The Xperia XZ Premium went on pre-order in the U.S. at Best Buy and Amazon earlier this week, and will be up for sale at these and many other retailers from June 19th. It is Sony’s latest flagship smartphone, and was announced way back at Mobile World Congress in Barcelona earlier this year. In fact, the device also won the title of the “Best New Smartphone at MWC 2017” at the annual Global Mobile (Glomo) Awards, so we’re dealing a true top-end smartphone that can take on anything in the market today. But then again, you’d expect nothing less from a company that has given us revolutionary gadgets like the Walkman and the PlayStation. As for the Xperia XZ Premium, the device, like its immediate predecessors, features a ‘Loop Surface’ design with smooth, rounded edges, but instead of the aluminum alloy called ‘Alkaleido’ on the back of the Xperia XZ, it comes with a glass back with Corning Gorilla Glass 5 protection. The top and bottom bezels of the device are made out of metal and have diamond-cut chamfered edges, which gives the phone a striking, yet elegant look.
The Xperia XZ Premium features a 5.46-inch IPS LCD Triluminous display covered with 2.5D curved glass. The panel comes with a 4K pixel resolution (3840 x 2160) and is protected with Corning Gorilla Glass 5. The device is powered by the same Snapdragon 835 SoC that powers the HTC U11 and, comes with 4GB of RAM and 64GB of internal storage that can be expanded by a microSD card of up to 256GB in capacity. Sensors on the Xperia XZ Premium include an accelerometer, a gyroscope, a proximity sensor, a barometer, a magnetometer (e-compass) and a color spectrum sensor, while cellular connectivity includes support for 4G LTE, 3G HSPA and 2G GSM. The device also features USB Type-C connectivity, but unlike the HTC device, it includes a 3.5mm audio port for compatibility with older headphones and audio systems. The Xperia XZ Premium is also fully waterproof and dust resistant, and comes with an IP68 certification, which means it can be submerged in up to 1.5 meters of water for up to 30 minutes at a stretch without any adverse effects. The device carries a non-removable 3,230 mAh Li-ion battery with support for Qualcomm’s Quick Charge 3.0, and comes with Android 7.0 Nougat pre-installed, but is expected to receive the Android O update at some stage going forward.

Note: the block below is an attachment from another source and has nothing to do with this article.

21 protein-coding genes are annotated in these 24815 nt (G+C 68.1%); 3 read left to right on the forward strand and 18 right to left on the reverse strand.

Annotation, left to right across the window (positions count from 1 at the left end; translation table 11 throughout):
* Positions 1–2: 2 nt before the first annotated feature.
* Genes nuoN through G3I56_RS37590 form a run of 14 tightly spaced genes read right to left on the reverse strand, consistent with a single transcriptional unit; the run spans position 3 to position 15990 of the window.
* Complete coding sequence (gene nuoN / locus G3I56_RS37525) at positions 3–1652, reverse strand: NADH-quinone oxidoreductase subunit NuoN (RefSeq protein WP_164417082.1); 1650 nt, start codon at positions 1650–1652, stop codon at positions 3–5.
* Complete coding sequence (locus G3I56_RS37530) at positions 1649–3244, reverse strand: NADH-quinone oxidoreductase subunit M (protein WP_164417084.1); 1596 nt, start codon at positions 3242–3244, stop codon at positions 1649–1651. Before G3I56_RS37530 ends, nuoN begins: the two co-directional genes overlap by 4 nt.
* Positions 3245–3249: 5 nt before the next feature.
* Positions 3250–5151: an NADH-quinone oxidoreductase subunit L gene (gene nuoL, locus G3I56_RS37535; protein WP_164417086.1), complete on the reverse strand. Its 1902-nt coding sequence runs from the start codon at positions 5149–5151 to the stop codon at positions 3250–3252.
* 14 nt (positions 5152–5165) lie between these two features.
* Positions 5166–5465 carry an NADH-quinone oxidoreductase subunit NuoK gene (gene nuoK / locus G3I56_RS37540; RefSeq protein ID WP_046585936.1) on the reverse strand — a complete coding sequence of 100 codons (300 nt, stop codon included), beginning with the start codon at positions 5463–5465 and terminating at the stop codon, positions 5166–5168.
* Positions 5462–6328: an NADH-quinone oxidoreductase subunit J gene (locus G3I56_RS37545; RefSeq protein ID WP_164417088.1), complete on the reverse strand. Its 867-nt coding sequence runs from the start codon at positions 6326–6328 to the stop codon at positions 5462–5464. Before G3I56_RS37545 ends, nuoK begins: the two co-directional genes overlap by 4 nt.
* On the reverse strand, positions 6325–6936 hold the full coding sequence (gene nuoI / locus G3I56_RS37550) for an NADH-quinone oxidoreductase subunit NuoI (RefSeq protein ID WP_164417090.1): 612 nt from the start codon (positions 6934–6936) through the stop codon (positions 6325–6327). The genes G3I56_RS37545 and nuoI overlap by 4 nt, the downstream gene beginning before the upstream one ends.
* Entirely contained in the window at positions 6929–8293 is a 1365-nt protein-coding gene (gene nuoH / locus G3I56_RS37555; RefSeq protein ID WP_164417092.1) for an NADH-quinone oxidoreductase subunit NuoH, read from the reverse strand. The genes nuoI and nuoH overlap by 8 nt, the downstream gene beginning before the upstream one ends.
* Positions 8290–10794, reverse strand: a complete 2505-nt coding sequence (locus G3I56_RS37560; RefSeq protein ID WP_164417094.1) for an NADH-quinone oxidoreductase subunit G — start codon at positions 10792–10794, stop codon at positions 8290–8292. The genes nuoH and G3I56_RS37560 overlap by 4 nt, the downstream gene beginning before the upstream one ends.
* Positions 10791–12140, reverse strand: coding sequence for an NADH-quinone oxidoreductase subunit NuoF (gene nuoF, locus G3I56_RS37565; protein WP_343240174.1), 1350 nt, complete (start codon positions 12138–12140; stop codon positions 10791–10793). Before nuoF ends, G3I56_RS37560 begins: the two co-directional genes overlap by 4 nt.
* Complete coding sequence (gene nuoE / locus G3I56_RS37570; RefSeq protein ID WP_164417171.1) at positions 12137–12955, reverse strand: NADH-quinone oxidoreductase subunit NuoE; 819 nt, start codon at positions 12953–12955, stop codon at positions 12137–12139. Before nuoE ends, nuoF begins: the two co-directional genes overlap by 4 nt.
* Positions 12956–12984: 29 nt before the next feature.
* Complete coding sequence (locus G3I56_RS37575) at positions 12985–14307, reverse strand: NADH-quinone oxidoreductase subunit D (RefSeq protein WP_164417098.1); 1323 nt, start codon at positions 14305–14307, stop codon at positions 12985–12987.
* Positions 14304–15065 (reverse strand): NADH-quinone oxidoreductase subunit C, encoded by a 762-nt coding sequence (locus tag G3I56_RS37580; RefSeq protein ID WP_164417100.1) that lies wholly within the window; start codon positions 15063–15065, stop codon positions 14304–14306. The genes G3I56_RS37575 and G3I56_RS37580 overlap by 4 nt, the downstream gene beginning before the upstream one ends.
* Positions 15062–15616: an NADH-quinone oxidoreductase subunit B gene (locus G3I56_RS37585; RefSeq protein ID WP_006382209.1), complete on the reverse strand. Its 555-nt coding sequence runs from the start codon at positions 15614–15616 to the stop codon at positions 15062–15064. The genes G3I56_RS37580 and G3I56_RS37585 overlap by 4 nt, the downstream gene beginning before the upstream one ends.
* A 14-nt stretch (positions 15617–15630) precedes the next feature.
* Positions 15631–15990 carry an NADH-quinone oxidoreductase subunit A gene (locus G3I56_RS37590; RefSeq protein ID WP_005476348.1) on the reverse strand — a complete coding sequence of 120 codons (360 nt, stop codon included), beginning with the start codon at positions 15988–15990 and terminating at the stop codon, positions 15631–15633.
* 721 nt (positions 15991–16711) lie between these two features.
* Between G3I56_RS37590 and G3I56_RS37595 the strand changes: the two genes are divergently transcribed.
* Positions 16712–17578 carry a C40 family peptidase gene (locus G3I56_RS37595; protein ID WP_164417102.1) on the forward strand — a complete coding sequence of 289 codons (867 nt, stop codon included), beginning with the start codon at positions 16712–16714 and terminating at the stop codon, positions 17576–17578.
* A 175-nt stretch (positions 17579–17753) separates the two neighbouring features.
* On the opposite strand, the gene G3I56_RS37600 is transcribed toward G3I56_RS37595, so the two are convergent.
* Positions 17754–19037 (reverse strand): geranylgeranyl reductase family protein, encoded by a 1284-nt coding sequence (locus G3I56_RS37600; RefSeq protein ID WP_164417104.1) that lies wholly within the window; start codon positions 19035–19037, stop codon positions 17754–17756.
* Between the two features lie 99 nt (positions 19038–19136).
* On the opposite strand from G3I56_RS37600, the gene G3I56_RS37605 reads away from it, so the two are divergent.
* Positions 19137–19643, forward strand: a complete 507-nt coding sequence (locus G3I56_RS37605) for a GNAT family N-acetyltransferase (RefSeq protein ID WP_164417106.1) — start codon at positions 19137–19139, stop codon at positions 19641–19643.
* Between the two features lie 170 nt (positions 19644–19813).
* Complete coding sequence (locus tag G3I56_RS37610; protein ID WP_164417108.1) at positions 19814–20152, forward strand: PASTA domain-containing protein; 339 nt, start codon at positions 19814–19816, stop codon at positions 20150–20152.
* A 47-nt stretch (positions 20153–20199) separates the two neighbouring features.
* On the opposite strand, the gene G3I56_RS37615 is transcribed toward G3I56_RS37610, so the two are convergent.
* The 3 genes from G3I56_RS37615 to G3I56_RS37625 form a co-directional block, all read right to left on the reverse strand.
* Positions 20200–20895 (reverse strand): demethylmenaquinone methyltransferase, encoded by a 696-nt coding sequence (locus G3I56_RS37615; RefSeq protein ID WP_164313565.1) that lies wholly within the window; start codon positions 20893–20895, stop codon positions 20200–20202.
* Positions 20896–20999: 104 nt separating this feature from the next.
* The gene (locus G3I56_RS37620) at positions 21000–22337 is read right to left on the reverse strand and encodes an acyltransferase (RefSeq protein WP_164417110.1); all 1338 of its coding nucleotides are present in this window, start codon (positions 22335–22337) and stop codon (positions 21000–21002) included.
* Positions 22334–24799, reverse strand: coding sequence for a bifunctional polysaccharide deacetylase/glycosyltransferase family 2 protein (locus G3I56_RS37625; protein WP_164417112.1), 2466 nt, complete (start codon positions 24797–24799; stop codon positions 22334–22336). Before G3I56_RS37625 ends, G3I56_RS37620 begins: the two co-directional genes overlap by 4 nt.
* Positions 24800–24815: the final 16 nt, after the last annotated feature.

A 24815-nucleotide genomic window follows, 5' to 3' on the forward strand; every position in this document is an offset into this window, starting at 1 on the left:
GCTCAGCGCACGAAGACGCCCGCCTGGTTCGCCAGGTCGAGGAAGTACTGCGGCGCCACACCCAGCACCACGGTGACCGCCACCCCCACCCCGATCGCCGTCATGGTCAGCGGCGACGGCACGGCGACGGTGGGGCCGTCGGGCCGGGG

Finally, let’s take a look at the one aspect that makes or breaks a smartphone for many buyers – photography. The Xperia XZ Premium comes with a pair of really impressive cameras, including a 19-megapixel rear-facing image sensor with 5-axis electronic image stabilization (EIS), PDAF and laser autofocus along with the customary LED flash. The camera has an f/2.0 aperture, a 25mm focal length and a 1/2.3-inch sensor size, with software features that include geo-tagging, touch focus, face detection, HDR and panorama. The camera can record 4K videos at 30fps and super slow-motion 720p videos at an astounding 960fps, although, only for very short bursts of about 0.15 seconds. The front-facing camera is a 13-megapixel sensor that can record 1080p videos at 30fps and, comes with an f/2.0 aperture, a 22mm focal length, a 1/3-inch sensor size and 1.12µm pixel size.
So far, one would be inclined to think that there’s very little to choose from between these two devices in terms of their hardware components. However, the one thing that simply needs to be addressed before ending this comparison is the curious case of the missing fingerprint scanner in U.S.-bound units of Sony’s latest flagship. For some obscure reason not yet officially disclosed by the Japanese tech giant, all its recent smartphones have been shipping without fingerprint scanners – a standard biometric sensor that’s available even on $100 budget devices these days. Thankfully, though, international variants of the Xperia XZ Premium do ship with fingerprint scanners, but the company will still want to rectify this situation in the U.S. as soon as possible if its wants to be a major player in the country's smartphone market any time soon.